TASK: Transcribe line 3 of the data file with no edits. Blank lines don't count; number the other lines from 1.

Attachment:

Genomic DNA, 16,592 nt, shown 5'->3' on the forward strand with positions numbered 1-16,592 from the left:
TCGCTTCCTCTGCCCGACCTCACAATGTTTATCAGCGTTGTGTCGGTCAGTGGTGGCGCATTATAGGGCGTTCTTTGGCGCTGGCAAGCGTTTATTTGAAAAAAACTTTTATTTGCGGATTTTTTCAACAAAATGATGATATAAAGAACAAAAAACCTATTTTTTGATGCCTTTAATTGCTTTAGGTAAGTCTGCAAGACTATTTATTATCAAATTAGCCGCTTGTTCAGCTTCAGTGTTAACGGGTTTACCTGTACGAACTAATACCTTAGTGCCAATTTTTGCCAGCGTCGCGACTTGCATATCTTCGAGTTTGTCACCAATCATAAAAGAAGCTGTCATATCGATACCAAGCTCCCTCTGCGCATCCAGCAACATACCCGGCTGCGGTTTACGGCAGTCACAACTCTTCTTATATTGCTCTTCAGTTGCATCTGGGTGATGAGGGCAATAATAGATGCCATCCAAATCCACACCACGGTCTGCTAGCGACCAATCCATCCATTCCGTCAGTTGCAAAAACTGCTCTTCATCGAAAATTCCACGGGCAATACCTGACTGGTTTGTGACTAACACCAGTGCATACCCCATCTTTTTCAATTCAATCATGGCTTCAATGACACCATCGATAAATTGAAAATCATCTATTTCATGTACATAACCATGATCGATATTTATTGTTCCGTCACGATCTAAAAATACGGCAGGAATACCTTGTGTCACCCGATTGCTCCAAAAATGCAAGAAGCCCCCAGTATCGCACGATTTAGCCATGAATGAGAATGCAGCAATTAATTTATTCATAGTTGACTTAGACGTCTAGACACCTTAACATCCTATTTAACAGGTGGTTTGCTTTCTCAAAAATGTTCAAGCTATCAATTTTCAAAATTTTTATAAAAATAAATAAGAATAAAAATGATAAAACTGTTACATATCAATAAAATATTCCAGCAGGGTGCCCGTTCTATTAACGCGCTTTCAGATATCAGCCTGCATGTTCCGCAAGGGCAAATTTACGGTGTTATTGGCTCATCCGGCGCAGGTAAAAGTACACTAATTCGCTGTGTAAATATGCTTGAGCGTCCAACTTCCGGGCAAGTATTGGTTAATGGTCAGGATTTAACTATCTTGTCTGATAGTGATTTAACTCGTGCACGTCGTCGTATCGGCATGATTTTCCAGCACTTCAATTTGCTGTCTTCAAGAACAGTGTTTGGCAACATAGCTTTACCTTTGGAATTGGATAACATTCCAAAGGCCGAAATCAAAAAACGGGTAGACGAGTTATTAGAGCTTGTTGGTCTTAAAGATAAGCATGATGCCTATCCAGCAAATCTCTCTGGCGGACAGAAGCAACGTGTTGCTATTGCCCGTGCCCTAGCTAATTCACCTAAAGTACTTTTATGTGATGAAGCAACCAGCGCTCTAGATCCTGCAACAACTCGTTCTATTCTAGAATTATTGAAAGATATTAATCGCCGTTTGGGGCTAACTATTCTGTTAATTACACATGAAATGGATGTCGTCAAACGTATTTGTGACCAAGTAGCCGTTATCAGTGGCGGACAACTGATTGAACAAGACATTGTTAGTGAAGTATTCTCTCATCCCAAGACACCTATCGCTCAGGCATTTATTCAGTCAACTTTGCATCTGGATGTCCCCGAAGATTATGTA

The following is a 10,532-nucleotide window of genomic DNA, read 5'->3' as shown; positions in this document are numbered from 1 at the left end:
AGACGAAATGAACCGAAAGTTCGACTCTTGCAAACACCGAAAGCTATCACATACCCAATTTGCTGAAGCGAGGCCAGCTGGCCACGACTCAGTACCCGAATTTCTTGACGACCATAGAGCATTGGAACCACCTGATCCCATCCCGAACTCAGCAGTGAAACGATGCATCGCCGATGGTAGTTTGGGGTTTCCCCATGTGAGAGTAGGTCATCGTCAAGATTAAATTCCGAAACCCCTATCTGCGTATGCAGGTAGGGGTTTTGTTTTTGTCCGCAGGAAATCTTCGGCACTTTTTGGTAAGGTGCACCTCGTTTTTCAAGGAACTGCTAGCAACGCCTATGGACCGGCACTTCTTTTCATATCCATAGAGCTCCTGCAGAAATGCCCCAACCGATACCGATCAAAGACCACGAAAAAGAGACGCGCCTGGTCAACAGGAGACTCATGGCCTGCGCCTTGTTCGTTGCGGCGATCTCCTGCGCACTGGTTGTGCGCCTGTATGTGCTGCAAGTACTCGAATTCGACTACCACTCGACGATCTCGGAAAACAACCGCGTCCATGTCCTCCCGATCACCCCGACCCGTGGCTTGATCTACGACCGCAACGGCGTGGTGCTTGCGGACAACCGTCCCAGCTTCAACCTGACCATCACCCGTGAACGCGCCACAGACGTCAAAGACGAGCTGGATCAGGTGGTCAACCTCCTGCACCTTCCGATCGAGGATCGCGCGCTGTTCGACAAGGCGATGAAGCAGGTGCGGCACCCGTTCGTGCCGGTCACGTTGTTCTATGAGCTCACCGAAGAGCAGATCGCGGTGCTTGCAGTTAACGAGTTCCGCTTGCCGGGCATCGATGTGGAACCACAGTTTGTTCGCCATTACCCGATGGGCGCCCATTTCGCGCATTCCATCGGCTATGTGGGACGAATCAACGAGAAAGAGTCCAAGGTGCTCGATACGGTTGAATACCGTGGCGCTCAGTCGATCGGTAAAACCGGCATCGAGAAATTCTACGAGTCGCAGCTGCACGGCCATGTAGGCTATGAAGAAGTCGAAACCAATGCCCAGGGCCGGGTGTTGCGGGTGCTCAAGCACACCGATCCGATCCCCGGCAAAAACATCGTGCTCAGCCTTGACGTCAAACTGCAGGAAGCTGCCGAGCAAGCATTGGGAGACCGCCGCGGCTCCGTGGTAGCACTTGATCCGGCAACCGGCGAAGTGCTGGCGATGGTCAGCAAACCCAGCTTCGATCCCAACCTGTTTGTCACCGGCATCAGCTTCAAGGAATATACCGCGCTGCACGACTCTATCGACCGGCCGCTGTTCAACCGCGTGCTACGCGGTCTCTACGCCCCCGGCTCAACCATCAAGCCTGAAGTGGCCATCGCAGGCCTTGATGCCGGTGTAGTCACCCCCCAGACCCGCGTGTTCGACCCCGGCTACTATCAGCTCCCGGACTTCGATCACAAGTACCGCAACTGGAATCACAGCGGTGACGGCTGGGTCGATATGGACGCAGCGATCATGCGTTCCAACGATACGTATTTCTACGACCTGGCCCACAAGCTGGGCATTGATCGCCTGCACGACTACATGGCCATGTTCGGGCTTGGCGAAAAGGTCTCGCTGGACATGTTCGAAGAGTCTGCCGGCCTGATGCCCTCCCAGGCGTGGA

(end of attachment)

The following is a 10,532-nucleotide window of genomic DNA, read 5'->3' as shown; positions in this document are numbered from 1 at the left end: